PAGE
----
Coloration: Antennal segment II yellow basally and with up to apical third dark brown. Thoracic pleura dorsally less reddish brown to brown than in male; abdominal sterna often with fuscous C –shaped marks laterally. Structure: Abdomen flattened. Female genitalia: sclerotized rings as documented in Slater (1950) for T. cardinalis Uhler  ; posterior wall illustrated in Slater (1950; pl. 1, fig. 8).

Measurements: (n = 10; average and range in mm): Total length 4.70 (4.40–5.80); width 2.12 (2.00– 2.30). Head width 0.99 (0.97–1.02); vertex width 0.53 (0.50–0.55). Length of antennal segment I, 0.43 (0.42–0.43); II, 1.14 (1.07–1.20); III, 0.42 (0.40–0.43); IV, 0.33 (0.30–0.33). Labium length 1.35 (1.33–1.37). pronotum width 1.56 (1.50–1.60).

Specimens examined. CANADA: British Columbia: Victoria [48.43333 °N 123.35 °W], 10 Oct 1927, W. Downes, Fraxinus  sp. ( Oleaceae  ), 3 Ψ( CNCI); 10 Jul 1931, W. H. A. Preece, 1 ♂, 5 Ψ ( CNC). USA: California: Alameda Co.: Oakland Hills [37.7581 °N 122.1204 °W], 21 May 1950, W. F. Barr, 1 ♂ ( CNCI). Humboldt Co.: Shively [40.43083 °N 123.96861 °W], 19 Jun 1959, Kelton and Madge, 2 Ψ ( CNCI). Tuolumne Co.: Oakland Recreation Camp [38.00222 °N 120.13611 °W], 20 Jul 1928, R. L. Usinger, 1 ♂, 3 Ψ ( CNCI). Oregon: Benton Co.: Corvallis [44.56472 °N 123.26083 °W], 20 Jun 1925, W. Downes, 3 Ψ; 15 May 1941, Schuh and Gray, Fraxinus  sp. ( Oleaceae  ), 1 Ψ ( CNCI). Polk Co.: Independence [44.85139 °N 123.18556 °W], 0 3 Jul 1934, N. P. Larson, 1 Ψ ( CNCI). THE NETHERLANDS: Province of Noord-Brabant: Chaam, Nature Reserve Chaamse Beek, 15 Jun 2007, K. den Bieman, Fraxinus excelsior  , 1 ♂ (K. den Bieman); 20 Jun 2008, K. den Bieman, F. excelsior  , 1 ♂ (B. Aukema).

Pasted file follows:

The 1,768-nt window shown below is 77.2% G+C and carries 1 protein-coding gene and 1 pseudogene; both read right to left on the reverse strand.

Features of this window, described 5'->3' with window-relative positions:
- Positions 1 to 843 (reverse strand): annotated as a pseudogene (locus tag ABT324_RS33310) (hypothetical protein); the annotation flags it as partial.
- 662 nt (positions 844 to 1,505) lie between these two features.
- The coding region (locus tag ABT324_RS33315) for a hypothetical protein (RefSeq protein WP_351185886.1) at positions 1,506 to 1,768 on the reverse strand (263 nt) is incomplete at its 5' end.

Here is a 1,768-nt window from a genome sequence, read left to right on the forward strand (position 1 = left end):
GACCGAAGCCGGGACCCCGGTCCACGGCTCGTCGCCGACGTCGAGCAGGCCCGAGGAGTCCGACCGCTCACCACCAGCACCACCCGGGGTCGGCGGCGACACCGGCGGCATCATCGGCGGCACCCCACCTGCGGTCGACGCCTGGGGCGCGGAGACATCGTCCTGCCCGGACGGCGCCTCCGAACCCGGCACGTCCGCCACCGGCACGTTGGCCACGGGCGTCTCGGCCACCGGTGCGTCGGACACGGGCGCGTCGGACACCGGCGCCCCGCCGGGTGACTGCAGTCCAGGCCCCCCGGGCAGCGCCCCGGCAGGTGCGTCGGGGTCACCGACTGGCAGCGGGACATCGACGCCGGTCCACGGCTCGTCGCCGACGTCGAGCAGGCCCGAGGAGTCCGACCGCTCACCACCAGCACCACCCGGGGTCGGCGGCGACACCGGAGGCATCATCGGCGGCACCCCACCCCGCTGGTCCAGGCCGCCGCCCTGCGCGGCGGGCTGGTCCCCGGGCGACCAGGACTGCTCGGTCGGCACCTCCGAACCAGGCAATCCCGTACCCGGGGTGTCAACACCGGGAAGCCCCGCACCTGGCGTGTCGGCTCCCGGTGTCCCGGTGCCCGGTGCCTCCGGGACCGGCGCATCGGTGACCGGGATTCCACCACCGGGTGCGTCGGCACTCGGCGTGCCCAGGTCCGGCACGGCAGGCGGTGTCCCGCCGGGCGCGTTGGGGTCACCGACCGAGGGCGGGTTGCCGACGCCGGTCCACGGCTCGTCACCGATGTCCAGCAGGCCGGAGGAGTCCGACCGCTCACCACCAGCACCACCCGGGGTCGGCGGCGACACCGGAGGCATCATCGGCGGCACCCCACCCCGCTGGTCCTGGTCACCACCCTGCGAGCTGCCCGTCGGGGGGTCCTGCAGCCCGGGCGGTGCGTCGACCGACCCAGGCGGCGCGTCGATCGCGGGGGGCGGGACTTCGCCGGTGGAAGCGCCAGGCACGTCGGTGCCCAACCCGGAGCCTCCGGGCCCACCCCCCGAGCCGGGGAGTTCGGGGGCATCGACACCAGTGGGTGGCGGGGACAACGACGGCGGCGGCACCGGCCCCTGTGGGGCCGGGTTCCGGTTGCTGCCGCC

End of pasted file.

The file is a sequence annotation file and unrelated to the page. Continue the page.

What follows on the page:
FIGURES. 2–5. 2. Endosoma. 3, 4. Left paramere. 5. Right paramere, Canada.